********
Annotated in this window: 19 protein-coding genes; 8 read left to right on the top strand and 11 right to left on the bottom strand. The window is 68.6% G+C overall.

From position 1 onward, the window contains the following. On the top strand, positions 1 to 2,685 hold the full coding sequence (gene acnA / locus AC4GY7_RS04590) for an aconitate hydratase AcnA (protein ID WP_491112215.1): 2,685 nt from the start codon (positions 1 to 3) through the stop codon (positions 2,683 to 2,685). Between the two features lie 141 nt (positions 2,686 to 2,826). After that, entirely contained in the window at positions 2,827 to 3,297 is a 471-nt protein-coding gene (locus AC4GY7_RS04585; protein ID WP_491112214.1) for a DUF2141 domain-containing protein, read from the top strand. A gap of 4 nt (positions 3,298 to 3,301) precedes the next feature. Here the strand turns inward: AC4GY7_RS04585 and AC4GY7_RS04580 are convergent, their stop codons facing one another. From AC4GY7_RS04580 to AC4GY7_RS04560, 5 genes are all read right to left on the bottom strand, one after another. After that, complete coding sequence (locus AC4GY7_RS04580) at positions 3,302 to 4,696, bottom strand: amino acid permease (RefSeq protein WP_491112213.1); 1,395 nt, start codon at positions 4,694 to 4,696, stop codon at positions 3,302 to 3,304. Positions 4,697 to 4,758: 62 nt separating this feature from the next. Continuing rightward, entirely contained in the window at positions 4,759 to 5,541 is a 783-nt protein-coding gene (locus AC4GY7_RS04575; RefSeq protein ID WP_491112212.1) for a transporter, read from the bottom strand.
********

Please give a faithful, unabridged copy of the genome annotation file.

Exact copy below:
Annotated in this window: 19 protein-coding genes; 8 read left to right on the top strand and 11 right to left on the bottom strand. The window is 68.6% G+C overall.

From position 1 onward, the window contains the following. On the top strand, positions 1 to 2,685 hold the full coding sequence (gene acnA / locus AC4GY7_RS04590) for an aconitate hydratase AcnA (protein ID WP_491112215.1): 2,685 nt from the start codon (positions 1 to 3) through the stop codon (positions 2,683 to 2,685). Between the two features lie 141 nt (positions 2,686 to 2,826). After that, entirely contained in the window at positions 2,827 to 3,297 is a 471-nt protein-coding gene (locus AC4GY7_RS04585; protein ID WP_491112214.1) for a DUF2141 domain-containing protein, read from the top strand. A gap of 4 nt (positions 3,298 to 3,301) precedes the next feature. Here the strand turns inward: AC4GY7_RS04585 and AC4GY7_RS04580 are convergent, their stop codons facing one another. From AC4GY7_RS04580 to AC4GY7_RS04560, 5 genes are all read right to left on the bottom strand, one after another. After that, complete coding sequence (locus AC4GY7_RS04580) at positions 3,302 to 4,696, bottom strand: amino acid permease (RefSeq protein WP_491112213.1); 1,395 nt, start codon at positions 4,694 to 4,696, stop codon at positions 3,302 to 3,304. Positions 4,697 to 4,758: 62 nt separating this feature from the next. Continuing rightward, entirely contained in the window at positions 4,759 to 5,541 is a 783-nt protein-coding gene (locus AC4GY7_RS04575; RefSeq protein ID WP_491112212.1) for a transporter, read from the bottom strand.